“Almost every culture has an end-of-the-world scenario.” Amanda felt her mind returning to normal. “We’ve had artifacts from those sorts of things before. This is the first time I’ve had this sort of reaction to such a thing. I mean… voices in my head…”
“It’s disconcerting. I know. I’ve been researching the cult for years.” Deacon reappeared in a rumpled button-down shirt, jeans with a hole at his right knee, and a leather jacket he was shrugging into, an item with quite a few zippered and snap-closure pockets. “Like I said – ‘crackpot’ in the eyes of the university administration.” He handed her a handkerchief. “For your nose.”
“Thank you.” She dabbed at her nostrils. They were clear, for now. “You say your friend…”
He held up his hands. “Don’t panic. The tea I blended works as a stopgap, but we need to deal with the source. We need to destroy the artifact, whatever it is.”
“How? This all started when I touched the package. Just the package.” She looked up at him. “How do we do this?”
Deacon smiled, and offered her his hand. “Trust me.”
They walked back to the museum. Along the way, Amanda felt the voice beginning to get stronger. She told Deacon about what it was saying, how it sounded, and the nature of the pain it caused. The older man nodded as they walked, holding the door open for her and following her through the building back into the offices.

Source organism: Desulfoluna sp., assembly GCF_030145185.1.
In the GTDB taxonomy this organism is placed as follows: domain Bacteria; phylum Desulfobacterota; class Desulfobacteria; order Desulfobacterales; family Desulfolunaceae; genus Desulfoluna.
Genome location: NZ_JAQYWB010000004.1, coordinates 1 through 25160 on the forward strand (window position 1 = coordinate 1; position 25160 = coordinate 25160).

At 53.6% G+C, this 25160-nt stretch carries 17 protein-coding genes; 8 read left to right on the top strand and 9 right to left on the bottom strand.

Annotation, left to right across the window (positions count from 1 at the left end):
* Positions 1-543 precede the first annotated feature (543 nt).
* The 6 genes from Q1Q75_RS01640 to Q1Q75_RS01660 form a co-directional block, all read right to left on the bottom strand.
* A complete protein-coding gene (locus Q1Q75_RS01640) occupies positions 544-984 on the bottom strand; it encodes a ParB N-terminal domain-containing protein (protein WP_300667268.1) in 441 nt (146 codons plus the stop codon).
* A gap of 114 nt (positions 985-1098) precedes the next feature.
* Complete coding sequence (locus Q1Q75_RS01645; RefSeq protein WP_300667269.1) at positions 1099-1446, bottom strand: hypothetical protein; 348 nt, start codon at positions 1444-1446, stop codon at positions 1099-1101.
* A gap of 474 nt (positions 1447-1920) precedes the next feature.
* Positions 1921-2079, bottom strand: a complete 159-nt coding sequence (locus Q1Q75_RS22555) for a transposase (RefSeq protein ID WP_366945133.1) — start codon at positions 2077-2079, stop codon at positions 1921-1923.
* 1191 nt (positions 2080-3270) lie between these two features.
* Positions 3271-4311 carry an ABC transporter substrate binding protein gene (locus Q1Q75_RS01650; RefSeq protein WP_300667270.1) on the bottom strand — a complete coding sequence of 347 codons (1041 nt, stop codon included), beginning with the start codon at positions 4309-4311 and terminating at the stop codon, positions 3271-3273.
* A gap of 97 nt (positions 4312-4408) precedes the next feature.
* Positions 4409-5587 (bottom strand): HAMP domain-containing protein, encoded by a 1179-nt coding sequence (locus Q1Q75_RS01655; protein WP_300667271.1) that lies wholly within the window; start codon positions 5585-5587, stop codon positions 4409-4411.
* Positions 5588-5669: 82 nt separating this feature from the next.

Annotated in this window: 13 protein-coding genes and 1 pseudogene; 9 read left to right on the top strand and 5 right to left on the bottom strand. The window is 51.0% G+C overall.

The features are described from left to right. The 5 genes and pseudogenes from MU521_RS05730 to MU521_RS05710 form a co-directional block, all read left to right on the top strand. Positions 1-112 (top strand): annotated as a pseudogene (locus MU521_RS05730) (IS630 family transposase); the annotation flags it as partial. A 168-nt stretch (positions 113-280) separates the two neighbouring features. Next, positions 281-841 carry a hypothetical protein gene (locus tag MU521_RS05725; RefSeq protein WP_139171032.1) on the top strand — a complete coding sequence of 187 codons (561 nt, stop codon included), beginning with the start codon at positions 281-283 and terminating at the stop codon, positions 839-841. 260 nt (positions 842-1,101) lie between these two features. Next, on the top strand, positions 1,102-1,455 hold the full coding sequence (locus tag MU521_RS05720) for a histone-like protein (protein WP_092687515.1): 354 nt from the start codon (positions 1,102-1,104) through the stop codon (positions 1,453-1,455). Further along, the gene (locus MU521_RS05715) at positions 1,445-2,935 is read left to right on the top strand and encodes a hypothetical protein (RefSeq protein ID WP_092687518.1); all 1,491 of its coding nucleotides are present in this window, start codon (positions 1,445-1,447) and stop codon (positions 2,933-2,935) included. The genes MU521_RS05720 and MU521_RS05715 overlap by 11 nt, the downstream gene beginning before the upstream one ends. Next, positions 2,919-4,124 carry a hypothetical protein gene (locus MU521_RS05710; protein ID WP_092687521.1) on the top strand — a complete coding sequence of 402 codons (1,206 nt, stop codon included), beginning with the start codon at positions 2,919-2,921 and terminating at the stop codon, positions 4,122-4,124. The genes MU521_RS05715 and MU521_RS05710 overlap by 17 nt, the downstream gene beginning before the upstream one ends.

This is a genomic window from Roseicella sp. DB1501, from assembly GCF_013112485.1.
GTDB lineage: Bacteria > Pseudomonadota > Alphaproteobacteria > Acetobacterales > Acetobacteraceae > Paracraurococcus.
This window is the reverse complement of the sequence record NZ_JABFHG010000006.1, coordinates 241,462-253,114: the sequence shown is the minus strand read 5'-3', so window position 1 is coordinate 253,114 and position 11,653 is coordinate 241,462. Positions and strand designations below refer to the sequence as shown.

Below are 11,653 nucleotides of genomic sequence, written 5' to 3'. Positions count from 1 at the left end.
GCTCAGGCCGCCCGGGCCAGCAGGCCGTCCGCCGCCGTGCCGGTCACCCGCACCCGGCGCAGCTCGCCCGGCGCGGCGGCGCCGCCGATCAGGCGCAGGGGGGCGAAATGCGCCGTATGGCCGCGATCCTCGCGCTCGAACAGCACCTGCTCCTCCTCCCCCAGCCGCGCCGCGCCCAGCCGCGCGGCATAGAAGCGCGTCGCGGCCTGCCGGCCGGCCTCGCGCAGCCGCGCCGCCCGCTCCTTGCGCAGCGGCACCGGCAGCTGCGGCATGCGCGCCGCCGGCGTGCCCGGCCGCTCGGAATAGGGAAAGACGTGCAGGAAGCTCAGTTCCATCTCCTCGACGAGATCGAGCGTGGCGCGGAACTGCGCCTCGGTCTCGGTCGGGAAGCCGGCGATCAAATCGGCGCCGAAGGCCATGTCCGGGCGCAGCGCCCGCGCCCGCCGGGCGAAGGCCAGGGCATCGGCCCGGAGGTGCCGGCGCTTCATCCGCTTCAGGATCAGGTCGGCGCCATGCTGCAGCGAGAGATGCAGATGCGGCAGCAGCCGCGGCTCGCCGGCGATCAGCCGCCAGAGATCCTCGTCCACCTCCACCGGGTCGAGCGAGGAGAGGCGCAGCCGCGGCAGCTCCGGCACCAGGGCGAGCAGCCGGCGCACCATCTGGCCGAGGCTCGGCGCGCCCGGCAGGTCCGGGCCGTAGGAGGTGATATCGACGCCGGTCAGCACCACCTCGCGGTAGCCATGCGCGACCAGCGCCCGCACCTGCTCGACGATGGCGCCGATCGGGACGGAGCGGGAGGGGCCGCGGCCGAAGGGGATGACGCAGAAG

To Amanda, the inner office she shared with Gibbons seemed darker. The light on her desk was a single, weak source of resistance to the encroaching gloom.
“What do we do now?”
She looked to Deacon in order to get her answer, but she saw the man was pulling on a pair of white gloves, with circles and odd symbols embroidered into their backs. He reached into another pocket and handed her a small, crystal vial.
“Repeat after me.” Deacon then said a short phrase in a language Amanda didn’t recognize, but she sounded out the words as best as she was able.
“Good.” He pulled the stopper from the vial and handed it to her “Drip some of the tonic onto my gloves, repeating the phrase as you do it.”
Amanda didn’t say or do anything for moment, then obeyed. Deacon held out his hands, palms up first, then turning them over and holding them under the drops before he nodded.
“Thank you. How do you feel?”
“My head hurts. It still is telling me to open it.”
Deacon knelt by the desk, drawing a circle with a piece of chalk. He gestured for Amanda to approach.
“I want you to put your hands near the circle. Please think about the world you know. Family, friends, good things, bad things. The entirety of the human experience. Fix the image of humanity in your mind. Do NOT break the circle. This is not going to be pleasant.”